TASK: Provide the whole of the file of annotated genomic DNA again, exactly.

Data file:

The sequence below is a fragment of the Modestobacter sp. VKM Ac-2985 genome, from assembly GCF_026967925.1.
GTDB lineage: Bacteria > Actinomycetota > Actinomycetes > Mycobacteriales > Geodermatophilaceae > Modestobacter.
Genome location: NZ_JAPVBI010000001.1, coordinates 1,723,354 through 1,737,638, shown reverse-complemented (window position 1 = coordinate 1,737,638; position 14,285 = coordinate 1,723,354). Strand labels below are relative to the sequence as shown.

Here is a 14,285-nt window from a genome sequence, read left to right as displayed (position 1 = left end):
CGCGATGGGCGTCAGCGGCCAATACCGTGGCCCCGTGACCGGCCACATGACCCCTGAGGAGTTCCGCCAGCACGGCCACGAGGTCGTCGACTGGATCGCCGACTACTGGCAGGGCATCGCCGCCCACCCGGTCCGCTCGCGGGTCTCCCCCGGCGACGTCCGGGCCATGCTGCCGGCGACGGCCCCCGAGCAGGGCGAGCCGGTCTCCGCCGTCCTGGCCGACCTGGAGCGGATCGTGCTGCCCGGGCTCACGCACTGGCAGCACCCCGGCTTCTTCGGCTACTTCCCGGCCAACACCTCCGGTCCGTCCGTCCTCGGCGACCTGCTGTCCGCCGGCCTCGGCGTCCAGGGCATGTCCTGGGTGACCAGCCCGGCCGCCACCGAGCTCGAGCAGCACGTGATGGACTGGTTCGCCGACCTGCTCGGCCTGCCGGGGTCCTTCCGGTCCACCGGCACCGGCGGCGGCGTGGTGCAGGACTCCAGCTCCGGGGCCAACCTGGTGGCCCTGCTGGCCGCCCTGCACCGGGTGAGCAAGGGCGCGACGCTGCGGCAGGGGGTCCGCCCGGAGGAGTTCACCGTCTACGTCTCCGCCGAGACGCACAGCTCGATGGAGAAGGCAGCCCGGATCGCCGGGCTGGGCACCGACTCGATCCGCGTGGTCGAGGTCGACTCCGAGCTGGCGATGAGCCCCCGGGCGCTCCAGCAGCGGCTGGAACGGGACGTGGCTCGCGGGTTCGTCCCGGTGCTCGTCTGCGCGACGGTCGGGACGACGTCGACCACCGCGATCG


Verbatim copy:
The sequence below is a fragment of the Modestobacter sp. VKM Ac-2985 genome, from assembly GCF_026967925.1.
GTDB lineage: Bacteria > Actinomycetota > Actinomycetes > Mycobacteriales > Geodermatophilaceae > Modestobacter.
Genome location: NZ_JAPVBI010000001.1, coordinates 1,723,354 through 1,737,638, shown reverse-complemented (window position 1 = coordinate 1,737,638; position 14,285 = coordinate 1,723,354). Strand labels below are relative to the sequence as shown.

Here is a 14,285-nt window from a genome sequence, read left to right as displayed (position 1 = left end):
CGCGATGGGCGTCAGCGGCCAATACCGTGGCCCCGTGACCGGCCACATGACCCCTGAGGAGTTCCGCCAGCACGGCCACGAGGTCGTCGACTGGATCGCCGACTACTGGCAGGGCATCGCCGCCCACCCGGTCCGCTCGCGGGTCTCCCCCGGCGACGTCCGGGCCATGCTGCCGGCGACGGCCCCCGAGCAGGGCGAGCCGGTCTCCGCCGTCCTGGCCGACCTGGAGCGGATCGTGCTGCCCGGGCTCACGCACTGGCAGCACCCCGGCTTCTTCGGCTACTTCCCGGCCAACACCTCCGGTCCGTCCGTCCTCGGCGACCTGCTGTCCGCCGGCCTCGGCGTCCAGGGCATGTCCTGGGTGACCAGCCCGGCCGCCACCGAGCTCGAGCAGCACGTGATGGACTGGTTCGCCGACCTGCTCGGCCTGCCGGGGTCCTTCCGGTCCACCGGCACCGGCGGCGGCGTGGTGCAGGACTCCAGCTCCGGGGCCAACCTGGTGGCCCTGCTGGCCGCCCTGCACCGGGTGAGCAAGGGCGCGACGCTGCGGCAGGGGGTCCGCCCGGAGGAGTTCACCGTCTACGTCTCCGCCGAGACGCACAGCTCGATGGAGAAGGCAGCCCGGATCGCCGGGCTGGGCACCGACTCGATCCGCGTGGTCGAGGTCGACTCCGAGCTGGCGATGAGCCCCCGGGCGCTCCAGCAGCGGCTGGAACGGGACGTGGCTCGCGGGTTCGTCCCGGTGCTCGTCTGCGCGACGGTCGGGACGACGTCGACCACCGCGATCG